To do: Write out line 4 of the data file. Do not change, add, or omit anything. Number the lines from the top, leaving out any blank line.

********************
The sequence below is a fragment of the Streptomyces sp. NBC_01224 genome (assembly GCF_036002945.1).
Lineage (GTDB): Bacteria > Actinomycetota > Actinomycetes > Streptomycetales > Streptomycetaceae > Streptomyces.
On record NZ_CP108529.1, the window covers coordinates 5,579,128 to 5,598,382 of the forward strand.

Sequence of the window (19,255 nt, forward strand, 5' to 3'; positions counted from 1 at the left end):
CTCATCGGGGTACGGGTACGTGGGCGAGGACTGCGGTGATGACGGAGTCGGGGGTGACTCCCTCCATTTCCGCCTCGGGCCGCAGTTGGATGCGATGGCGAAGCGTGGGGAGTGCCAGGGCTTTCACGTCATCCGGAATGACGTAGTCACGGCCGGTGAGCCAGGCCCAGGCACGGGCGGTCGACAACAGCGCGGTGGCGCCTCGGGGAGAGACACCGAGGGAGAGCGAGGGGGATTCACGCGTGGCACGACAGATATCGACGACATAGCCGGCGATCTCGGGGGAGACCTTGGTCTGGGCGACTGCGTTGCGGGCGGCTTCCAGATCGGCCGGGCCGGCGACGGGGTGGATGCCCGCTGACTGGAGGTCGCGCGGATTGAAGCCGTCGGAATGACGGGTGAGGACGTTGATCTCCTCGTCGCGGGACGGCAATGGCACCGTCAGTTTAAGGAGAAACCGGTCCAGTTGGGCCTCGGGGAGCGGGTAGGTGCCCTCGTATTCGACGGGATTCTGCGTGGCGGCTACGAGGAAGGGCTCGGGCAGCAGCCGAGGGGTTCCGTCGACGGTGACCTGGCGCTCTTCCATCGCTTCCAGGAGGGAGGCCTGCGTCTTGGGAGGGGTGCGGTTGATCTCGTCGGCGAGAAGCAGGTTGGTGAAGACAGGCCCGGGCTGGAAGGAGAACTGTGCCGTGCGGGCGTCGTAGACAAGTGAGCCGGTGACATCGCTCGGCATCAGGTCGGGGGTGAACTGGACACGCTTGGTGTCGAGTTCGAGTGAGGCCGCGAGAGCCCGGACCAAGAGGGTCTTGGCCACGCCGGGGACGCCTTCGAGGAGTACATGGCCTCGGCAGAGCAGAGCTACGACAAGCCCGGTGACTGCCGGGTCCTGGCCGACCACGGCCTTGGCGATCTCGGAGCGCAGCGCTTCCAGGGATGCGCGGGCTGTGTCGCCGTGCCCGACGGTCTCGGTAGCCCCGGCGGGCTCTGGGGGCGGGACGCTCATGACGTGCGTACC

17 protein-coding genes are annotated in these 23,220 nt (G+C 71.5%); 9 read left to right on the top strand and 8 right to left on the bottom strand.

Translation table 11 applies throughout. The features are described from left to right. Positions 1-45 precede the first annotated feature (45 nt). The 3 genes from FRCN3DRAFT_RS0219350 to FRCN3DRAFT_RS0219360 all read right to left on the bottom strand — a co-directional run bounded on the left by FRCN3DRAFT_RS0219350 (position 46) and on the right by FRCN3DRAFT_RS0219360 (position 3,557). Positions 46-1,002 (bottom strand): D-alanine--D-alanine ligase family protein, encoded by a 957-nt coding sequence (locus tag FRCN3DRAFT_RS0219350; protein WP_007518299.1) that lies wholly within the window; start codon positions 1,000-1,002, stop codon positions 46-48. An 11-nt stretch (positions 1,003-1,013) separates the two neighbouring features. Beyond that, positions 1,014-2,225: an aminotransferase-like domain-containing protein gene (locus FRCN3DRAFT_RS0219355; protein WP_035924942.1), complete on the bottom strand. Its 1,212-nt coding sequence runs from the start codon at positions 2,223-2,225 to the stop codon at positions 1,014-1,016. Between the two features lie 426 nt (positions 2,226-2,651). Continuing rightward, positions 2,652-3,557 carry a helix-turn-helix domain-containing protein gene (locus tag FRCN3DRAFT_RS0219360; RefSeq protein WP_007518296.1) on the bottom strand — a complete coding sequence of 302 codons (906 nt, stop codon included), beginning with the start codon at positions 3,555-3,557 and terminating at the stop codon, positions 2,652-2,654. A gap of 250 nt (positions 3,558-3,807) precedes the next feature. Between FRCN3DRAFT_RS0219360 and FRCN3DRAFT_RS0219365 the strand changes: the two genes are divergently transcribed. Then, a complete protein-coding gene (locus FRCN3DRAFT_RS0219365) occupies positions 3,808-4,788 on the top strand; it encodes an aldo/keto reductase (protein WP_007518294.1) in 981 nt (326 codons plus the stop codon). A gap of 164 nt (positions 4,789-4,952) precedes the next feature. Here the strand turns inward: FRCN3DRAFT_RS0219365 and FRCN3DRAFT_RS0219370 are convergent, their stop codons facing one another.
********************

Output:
Sequence of the window (19,255 nt, forward strand, 5' to 3'; positions counted from 1 at the left end):